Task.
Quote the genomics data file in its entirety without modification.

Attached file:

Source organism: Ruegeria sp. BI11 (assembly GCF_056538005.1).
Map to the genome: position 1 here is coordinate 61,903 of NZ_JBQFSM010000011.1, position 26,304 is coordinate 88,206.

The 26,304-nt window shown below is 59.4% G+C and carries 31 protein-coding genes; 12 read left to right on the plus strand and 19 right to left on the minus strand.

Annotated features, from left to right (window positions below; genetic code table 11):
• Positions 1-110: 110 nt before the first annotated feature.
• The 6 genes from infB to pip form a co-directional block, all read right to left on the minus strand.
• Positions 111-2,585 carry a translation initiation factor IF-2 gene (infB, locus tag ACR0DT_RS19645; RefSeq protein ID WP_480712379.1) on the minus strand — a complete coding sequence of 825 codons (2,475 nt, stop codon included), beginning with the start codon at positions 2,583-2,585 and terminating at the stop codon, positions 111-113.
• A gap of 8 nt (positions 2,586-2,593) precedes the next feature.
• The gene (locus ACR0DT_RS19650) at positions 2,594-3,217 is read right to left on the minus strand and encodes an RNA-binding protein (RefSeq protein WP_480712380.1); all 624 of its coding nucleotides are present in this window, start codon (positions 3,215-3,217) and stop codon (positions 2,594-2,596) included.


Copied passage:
Source organism: Ruegeria sp. BI11 (assembly GCF_056538005.1).
Map to the genome: position 1 here is coordinate 61,903 of NZ_JBQFSM010000011.1, position 26,304 is coordinate 88,206.

The 26,304-nt window shown below is 59.4% G+C and carries 31 protein-coding genes; 12 read left to right on the plus strand and 19 right to left on the minus strand.

Annotated features, from left to right (window positions below; genetic code table 11):
• Positions 1-110: 110 nt before the first annotated feature.
• The 6 genes from infB to pip form a co-directional block, all read right to left on the minus strand.
• Positions 111-2,585 carry a translation initiation factor IF-2 gene (infB, locus tag ACR0DT_RS19645; RefSeq protein ID WP_480712379.1) on the minus strand — a complete coding sequence of 825 codons (2,475 nt, stop codon included), beginning with the start codon at positions 2,583-2,585 and terminating at the stop codon, positions 111-113.
• A gap of 8 nt (positions 2,586-2,593) precedes the next feature.
• The gene (locus ACR0DT_RS19650) at positions 2,594-3,217 is read right to left on the minus strand and encodes an RNA-binding protein (RefSeq protein WP_480712380.1); all 624 of its coding nucleotides are present in this window, start codon (positions 3,215-3,217) and stop codon (positions 2,594-2,596) included.